• 2017 - Australian Council for International Development (ACFID) Affiliate Member Representative for JCU
  • 2015 - Asian Studies Association of Australia (ASAA)

These are the most recent publications associated with this author. To see a detailed profile of all publications stored at JCU, visit ResearchOnline@JCU. Hover over Altmetrics badges to see social impact.

Journal Articles
Book Chapters

ResearchOnline@JCU stores 51+ research outputs authored by Dr Kearrin Sims from 2011 onwards.

Current Funding

Current and recent Research Funding to JCU is shown by funding source and project.

JUTE Theatre Company - Contract Research

Monitoring and Evaluation for JUTE Theatre Company Transport Main Roads Dare 2 Dream Project.

Indicative Funding
$120,000 over 4 years
The purpose of this research is to conduct monitoring, evaluation and learning (MEL) for JUTE Theatre Company?s `Remote Road Safety Road Show?. The research will be used to improve future project delivery by JUTE Theatre Company, and to produce scholarly outputs.
Kearrin Sims (College of Arts and Society & Education)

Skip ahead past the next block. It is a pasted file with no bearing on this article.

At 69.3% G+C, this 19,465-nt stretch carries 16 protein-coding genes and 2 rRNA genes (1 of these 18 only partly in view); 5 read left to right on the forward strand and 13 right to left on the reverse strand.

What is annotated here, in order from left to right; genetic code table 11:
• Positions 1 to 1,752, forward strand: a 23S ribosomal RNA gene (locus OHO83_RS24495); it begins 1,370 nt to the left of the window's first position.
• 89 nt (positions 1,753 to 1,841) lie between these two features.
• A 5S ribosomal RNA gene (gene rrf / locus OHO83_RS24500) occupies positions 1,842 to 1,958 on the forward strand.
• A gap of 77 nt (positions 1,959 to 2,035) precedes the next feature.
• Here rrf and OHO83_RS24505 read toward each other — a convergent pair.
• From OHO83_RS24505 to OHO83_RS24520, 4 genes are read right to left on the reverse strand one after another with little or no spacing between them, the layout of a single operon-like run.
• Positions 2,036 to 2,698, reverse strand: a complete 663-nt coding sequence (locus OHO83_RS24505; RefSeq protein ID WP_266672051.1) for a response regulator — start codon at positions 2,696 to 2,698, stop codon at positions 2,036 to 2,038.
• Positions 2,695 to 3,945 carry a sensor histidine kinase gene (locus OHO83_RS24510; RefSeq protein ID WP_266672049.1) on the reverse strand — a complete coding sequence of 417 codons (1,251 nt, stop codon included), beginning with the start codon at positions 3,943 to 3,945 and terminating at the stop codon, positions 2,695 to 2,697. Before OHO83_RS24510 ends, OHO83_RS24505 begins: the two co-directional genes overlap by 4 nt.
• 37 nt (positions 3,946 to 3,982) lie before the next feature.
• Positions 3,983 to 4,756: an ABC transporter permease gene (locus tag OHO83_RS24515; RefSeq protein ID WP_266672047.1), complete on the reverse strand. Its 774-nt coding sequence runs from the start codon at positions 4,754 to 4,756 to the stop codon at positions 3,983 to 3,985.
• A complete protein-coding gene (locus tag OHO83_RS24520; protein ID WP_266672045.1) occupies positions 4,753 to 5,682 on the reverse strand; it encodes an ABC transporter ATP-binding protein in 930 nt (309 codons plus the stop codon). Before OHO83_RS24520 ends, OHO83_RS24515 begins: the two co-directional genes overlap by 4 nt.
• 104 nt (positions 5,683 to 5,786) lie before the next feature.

Monitoring and Evaluation; Regional Development; Theatre for Development; Northern Australia; Indigenous Futures; Arts-based methods

JUTE Theatre Company - Contract Research

JUTE Theatre Company Build Back Better Monitoring and Evaluation.

Indicative Funding
$10,000 over 2 years
The research will undertake monitoring and evaluation (M&E) of JUTE Theatre Company's Build Back Better project, deploying the Most Significant Change (MSC) Methodology, and using interviewing, surveys and focus group workshops as its primary methods. This contract research will seek to improve program delivery for the end user, demonstrate project impact, and produce scholarly outputs.
Kearrin Sims (College of Arts and Society & Education)
Theatre; Regional Economies; Impact Assessment; Creative Arts; Monitoring And Evaluation

Cairns Organisation United for Cancer Health - Contract Research